3. PB-PK modelling is a powerful tool to extrapolate external exposure and in vitro-test results to internal exposure doses at the relevant target organ. Furthermore, PB-PK models have been developed to predict the internal dose effect of being exposed to two pesticides sharing the same effect. Since there will be more future attention for mixtures and extrapolation from external to internal exposure, further exploration and developments of PB-PK modelling is highly recommended.

Model developments, from a proof of principle to routine production

  1. The new ACROPOLIS cumulative exposure model has been tested by various member states using their national triazole monitoring data. The EFSA cumulative risk assessment methodology presently results in common assessment groups with a far higher number of pesticides belonging to such a group compared to the group of triazole pesticides. It is recommended to develop the model also for higher numbers of chemicals that can be addressed simultaneously.
  2. Performance of the ACROPOLIS cumulative exposure model might be influenced by the amount of monitoring data used in the simulations. A country-by-country approach has been tested and worked according to expectation. When the data of 6 countries were pooled the model runs worked as well. A full pan-European approach using all European monitoring data of pesticides belonging to a common assessment group might require more computer capacity or a redesign of certain modules in the software. If future approaches are in this direction, more performance tests are recommended. These tests should be in line with stakeholder needs to routinely apply models and upgrades of the software.
  3. The ACROPOLIS project has harmonised the input data flow and modelling efforts in Europe according to current EFSA standards as well as newly developed approaches. These standards may change in the nearby future and consequently the ACROPOLIS models should be updated.
  4. Some stakeholders might use the ACROPOLIS model on a routine basis in the future. Pesticide industry is by European legislation responsible to check the safety of new pesticides to be authorised on the market. This includes a safety assessment of cumulative exposure. Pesticide industry needs to optimise their data collection and data flow to be optimally connected to the ACROPOLIS model.
  5. A good exploitation plan of the ACROPOLIS cumulative exposure model, including a hardware platform able to fulfil all user requirements, has been developed as part of the project: the model is unique in the world and the need to perform probabilistic exposure assessments is increasing. National food authorities, EFSA and / or DG Sanco should feel responsibility to support further exploitation.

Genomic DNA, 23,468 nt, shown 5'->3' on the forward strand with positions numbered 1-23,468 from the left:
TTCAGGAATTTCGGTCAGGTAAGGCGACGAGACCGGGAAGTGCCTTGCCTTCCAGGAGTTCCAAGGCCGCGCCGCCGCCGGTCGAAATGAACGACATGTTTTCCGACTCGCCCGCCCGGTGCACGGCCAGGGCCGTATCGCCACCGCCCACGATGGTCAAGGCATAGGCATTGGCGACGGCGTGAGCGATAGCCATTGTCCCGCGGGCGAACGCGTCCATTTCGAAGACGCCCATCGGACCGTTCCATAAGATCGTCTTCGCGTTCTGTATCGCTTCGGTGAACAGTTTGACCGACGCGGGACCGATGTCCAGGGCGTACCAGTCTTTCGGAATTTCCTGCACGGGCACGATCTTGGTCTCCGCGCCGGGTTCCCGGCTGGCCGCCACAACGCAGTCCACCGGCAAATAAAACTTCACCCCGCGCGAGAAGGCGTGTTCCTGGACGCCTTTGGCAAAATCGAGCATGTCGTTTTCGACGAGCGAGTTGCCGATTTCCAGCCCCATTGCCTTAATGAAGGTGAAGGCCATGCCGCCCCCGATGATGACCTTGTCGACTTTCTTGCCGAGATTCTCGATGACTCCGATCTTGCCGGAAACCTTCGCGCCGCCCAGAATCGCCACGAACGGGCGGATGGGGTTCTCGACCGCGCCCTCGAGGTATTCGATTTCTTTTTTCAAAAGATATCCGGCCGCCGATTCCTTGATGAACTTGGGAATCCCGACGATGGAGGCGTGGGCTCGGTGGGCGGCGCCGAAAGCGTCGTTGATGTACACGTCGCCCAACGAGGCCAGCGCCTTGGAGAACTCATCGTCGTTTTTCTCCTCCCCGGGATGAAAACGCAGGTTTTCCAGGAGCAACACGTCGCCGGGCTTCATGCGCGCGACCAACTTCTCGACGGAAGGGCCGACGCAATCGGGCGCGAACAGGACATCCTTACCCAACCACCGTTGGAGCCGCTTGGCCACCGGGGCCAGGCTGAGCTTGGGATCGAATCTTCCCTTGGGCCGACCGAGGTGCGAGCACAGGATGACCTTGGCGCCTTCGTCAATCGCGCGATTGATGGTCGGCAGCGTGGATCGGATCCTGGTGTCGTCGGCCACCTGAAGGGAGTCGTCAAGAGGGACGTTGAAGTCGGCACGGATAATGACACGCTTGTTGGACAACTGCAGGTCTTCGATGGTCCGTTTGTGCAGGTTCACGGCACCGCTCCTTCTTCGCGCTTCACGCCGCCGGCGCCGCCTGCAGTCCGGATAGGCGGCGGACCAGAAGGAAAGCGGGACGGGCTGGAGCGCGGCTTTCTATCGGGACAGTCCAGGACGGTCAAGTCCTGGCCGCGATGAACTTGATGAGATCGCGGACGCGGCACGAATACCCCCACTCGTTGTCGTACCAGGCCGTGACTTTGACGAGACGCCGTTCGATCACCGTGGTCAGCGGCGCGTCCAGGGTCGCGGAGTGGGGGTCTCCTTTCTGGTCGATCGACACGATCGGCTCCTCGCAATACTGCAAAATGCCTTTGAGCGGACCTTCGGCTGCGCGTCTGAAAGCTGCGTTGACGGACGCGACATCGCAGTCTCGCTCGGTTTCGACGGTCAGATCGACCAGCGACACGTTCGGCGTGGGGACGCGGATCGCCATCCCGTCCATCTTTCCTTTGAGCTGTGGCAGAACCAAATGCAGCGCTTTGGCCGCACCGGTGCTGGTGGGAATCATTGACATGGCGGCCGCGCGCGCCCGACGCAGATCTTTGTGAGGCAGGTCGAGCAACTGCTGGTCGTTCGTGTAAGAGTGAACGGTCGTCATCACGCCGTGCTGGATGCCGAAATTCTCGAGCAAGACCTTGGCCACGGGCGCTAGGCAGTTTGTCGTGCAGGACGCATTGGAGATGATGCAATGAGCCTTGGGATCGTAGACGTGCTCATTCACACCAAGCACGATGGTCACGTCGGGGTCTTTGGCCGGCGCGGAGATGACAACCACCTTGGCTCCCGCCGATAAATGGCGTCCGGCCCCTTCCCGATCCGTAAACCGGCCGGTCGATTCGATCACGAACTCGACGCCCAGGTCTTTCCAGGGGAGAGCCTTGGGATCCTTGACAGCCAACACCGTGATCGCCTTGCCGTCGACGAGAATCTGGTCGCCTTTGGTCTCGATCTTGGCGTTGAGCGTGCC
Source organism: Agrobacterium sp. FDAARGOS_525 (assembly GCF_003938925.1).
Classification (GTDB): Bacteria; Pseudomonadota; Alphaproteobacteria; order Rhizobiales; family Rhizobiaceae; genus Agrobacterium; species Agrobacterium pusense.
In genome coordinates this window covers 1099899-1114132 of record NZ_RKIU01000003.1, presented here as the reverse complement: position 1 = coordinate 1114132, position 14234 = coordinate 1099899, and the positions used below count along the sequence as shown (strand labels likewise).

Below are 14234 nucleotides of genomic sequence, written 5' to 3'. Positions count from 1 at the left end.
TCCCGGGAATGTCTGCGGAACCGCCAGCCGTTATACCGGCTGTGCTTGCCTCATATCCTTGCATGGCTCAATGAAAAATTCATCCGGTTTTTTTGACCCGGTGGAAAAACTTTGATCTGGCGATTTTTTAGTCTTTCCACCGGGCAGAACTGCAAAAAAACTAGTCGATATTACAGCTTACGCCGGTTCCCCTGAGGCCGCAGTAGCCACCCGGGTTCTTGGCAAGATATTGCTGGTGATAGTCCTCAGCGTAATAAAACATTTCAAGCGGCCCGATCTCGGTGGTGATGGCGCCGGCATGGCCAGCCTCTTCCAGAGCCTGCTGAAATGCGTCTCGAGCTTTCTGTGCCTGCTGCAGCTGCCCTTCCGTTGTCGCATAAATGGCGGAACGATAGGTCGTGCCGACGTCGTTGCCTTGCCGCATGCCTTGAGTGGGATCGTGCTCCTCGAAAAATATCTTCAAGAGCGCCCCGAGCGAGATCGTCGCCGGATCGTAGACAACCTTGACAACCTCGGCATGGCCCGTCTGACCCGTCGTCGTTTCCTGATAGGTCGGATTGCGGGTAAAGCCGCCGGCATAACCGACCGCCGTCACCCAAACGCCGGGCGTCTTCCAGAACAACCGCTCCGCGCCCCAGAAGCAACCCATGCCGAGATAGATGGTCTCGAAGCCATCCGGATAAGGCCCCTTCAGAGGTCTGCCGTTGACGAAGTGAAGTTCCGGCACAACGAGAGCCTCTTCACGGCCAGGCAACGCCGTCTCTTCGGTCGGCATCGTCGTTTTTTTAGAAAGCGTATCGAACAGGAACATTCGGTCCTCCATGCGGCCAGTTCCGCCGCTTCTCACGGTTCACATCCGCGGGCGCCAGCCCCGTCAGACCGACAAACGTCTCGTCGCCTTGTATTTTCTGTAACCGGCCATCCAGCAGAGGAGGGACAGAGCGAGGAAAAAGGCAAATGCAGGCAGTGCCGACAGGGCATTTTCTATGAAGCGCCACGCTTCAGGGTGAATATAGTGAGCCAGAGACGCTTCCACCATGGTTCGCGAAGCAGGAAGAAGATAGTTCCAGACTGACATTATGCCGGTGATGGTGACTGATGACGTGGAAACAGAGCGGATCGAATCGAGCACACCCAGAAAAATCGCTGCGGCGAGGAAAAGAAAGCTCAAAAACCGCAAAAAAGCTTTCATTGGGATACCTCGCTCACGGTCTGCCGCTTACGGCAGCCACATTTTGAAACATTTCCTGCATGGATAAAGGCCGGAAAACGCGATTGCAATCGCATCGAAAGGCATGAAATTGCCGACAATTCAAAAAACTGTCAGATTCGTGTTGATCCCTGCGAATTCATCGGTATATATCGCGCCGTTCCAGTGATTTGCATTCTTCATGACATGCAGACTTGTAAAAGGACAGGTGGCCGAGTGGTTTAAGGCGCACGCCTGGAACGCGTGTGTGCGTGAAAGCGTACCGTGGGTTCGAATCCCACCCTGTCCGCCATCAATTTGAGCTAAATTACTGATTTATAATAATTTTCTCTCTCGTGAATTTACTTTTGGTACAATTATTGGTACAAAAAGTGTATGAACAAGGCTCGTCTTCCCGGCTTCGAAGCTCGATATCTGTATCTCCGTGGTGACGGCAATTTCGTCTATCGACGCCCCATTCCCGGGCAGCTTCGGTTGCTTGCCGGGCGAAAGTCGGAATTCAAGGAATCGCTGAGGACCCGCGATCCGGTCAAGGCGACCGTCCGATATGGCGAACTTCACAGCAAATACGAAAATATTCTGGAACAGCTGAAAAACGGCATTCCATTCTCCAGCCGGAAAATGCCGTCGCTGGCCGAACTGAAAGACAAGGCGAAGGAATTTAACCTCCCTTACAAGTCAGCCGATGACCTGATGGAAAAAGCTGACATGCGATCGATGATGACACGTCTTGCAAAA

Communication

  1. The results of probabilistic exposure assessment are more transparent compared to results from deterministic approaches; by their nature they might also be more complicated to communicate. Experience from the USA might be helpful to Europe. The development of a communication strategy including a stakeholder training programme is recommended. Such a training programme should focus on the impact of tool usage on decision making and interpretation of the findings from the cumulative and aggregated assessments.
  2. Different stakeholders have different opinions on the acceptability of probabilistic modelling in risk management decisions. In comparison to other stakeholders industry stakeholders expressed a higher perceived complexity of the model and tools, a lower self-reported understanding of cumulative and aggregate exposure assessment, and a lower conviction that cumulative and aggregate exposure are issues of concern. Regulators and food authorities were considered as the stakeholder groups for whom the outcomes of the ACROPOLIS project will be most useful and acceptable. NGO representatives reported a very critical attitude towards cumulative and aggregate exposure assessment, which is mainly related to their low perceived necessity of using pesticides and highly critical attitude towards the possible outcomes of the assessment tool. The ACROPOLIS model was very well received during the first and the second ACROPOLIS stakeholder meetings. However, for future dynamics and implementation, we recommend a targeted communication plan taking into account the concerns of different stakeholder groups.